I have two middle schoolers now. Two. At one time. It’s intense sometimes. (And fun.)
Since I’m an online publicist, I thought I knew a lot about social media. But, alas, having middle schoolers has awakened me to a whole new side of social media. One that is really kind of scary. Just in the last week, I have read two sobering articles on some of the problems that come with this social experiment – everything from cyber bullying to sexting to hooking up with random strangers.
Someone has said that this generation is the “technology everywhere generation.” No matter where or what they are doing, our teens are usually connected to some social media network. For better or for ill.
So, what’s a parent to do? Like other cultural issues, there are several ways loving, God-honoring parents might choose as an approach to social media. Rather than evaluate each of those, I want to give you two simple challenges: be aware and be involved.
Navigating Social Media with Your Kids
When it comes to social media, two kinds of parents come to mind. You might consider yourself “out of the loop” when it comes to online technology. You don’t own a smartphone and you don’t have time for Facebook and you’re fine with keeping it that way. But, unless you’re keeping your kids pretty insulated, I would advise you to become a little more aware of what is going on in the world around you.
As I type those words, I realize that it can be a very tricky balance. On the one hand, you might be trying to keep healthy social media boundaries yourself. The online world can be a black hole for your precious time – keeping it at bay keeps your life simpler. I get that. Like most things, social media has its pros and cons. But, the reality is that as your kids get older, they are most likely being exposed to social media in one form or another – even if they don’t have their own accounts.
There is another kind of parent though that feels pretty tech savvy. I’m more in that category. I’ve been on Facebook since our kids were little and we were in college ministry. But, your teen does not necessarily use Facebook or Instagram the same way that you do. Don’t assume that just because you know these tools, that you don’t have some learning to do. Because, I’ll be honest, you probably do. To that end, I want to share with you a great resource from my friend, Austin McCann. Austin is our Student Ministry Director. He does an incredible job of keeping the parents in our church equipped to deal with the things that our culture is throwing at our kids. He’s done some great work on his blog to resource parents particularly in this area of social media.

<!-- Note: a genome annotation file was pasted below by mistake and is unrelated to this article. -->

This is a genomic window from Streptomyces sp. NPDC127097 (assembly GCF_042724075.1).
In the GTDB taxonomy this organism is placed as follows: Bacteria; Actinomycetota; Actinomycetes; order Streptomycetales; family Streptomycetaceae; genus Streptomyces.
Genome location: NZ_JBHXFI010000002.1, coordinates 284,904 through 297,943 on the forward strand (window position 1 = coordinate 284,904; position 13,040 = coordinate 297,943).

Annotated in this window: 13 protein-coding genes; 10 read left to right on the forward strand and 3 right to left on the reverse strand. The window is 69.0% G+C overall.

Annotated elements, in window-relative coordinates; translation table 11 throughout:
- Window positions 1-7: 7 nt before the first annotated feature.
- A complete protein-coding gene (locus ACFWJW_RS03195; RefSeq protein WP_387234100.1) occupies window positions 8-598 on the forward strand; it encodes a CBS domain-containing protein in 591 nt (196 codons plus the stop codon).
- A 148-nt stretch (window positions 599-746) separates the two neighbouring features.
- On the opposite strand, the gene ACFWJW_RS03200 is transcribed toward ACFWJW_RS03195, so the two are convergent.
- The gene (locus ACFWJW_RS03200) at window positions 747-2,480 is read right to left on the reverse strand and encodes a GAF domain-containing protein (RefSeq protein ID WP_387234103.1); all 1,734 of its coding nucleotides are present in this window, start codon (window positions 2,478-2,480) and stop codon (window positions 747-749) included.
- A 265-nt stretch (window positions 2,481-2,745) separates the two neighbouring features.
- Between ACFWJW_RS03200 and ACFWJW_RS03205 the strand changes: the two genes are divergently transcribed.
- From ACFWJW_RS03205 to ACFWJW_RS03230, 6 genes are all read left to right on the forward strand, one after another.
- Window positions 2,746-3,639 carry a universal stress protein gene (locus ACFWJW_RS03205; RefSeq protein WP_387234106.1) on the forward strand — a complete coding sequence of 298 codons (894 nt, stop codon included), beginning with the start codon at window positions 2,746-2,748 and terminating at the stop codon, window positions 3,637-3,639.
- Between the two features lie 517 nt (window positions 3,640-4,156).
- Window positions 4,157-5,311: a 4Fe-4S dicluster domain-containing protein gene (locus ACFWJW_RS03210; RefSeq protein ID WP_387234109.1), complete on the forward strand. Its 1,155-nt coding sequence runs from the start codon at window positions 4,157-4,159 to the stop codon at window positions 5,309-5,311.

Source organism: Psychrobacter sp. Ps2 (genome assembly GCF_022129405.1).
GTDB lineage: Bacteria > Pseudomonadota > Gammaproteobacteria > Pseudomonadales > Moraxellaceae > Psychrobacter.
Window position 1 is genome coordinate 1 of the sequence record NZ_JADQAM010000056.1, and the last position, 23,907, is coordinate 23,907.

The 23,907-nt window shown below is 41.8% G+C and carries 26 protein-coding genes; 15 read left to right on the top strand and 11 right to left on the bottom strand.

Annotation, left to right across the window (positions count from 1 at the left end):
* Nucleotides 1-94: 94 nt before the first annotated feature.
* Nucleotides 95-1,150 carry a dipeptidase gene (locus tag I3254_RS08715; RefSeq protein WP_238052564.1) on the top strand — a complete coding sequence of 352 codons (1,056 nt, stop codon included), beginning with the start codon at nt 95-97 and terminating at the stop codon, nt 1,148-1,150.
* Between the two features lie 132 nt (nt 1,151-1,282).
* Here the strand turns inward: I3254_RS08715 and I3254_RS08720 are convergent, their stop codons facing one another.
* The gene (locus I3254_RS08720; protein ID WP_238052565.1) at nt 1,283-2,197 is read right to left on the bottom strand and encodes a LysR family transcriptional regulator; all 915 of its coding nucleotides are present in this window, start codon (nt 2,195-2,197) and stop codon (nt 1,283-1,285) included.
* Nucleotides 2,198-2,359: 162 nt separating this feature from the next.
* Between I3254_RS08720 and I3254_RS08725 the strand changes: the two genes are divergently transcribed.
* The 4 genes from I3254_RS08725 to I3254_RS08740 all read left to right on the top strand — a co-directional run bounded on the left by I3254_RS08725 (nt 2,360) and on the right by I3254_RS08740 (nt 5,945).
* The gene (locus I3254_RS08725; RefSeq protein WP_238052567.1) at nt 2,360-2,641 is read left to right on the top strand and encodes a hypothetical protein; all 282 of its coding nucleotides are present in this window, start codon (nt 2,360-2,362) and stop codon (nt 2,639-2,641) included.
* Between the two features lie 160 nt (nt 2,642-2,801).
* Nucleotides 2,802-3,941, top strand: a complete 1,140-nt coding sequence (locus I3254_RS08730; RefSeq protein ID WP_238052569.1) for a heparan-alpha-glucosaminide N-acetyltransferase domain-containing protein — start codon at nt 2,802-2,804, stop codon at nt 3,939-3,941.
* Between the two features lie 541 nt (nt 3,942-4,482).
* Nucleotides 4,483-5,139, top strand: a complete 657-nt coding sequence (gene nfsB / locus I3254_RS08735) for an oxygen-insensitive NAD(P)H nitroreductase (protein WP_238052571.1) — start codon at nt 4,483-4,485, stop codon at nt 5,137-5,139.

Being aware is only the first part of the equation. The second step is being involved. You’re going to have to help your kids navigate this area. Don’t just leave it up to your youth pastor. YOU have to be hands on. And, I’ll tell you, it’s going to take some of your time.
How can you be involved?
- Do some research. Know which apps your kids are using and how they are using them. Whether it’s a smartphone, an iPod or a personal game system, is there an internet browser available to your kids on it? If so, check the parental controls and filters that are available to you. Don’t assume anything. Your kids might be great kids. But, they are susceptible to temptation just like all of us are. My son is 14 and has chosen to totally get rid of the browser on his phone. He decided it just wasn’t worth it to risk being tempted to look at porn.
- Have an open door policy with your kids. Put parameters on when and where they can be on their devices. Our kids aren’t allowed to have them in their rooms with the doors closed. Warn them that anything they post or text can be checked by you at any time without warning. I know this might mess with your desire to give them some privacy. Over time, you might be able to give them more and more freedom in this way. But, right now, they’re your kids and their online engagement isn’t really all that private anyway. So, it’s certainly fair game for Mom & Dad’s eyes.
- Talk with them. A lot. As you go. Listen to their banter in the car. Be the one driving the carpool on a regular basis. Have their friends hanging out at your house a lot. Make sure you’re “friends” with them on Facebook, etc. Read their posts. My 12-year-old daughter and her friends think selfies on Instagram are the greatest. I’ve had to talk with her about that whole phenomenon. I’ve also had some great, teachable moments with her about comments that can get misunderstood in a text or online comment. Those conversations go well, in part, because we talk often about other everyday stuff too.
- Follow up with them. When you see something online that makes you uncomfortable, don’t shy away from the awkward conversation that needs to happen with your kids. I’d rather be uncomfortable for a few minutes than see my kids fall prey to bullying or sexting or inappropriate images. Our conversation about twerking after the MTV awards was not the most comfortable one I’ve ever had. We don’t watch MTV but I knew my kids would likely see or hear about that footage. I wanted them to have our perspective before they saw it on YouTube or had their friends’ perspectives.
If you’re not able or willing to put this kind of effort into their online engagement, then I might suggest holding off on an iPhone for Christmas. The commitment isn’t just theirs. It’s yours too. And you just have to know that going in. If you do, the social media world can be a fun place. If you don’t, it can be a dangerous place.
Grace and peace,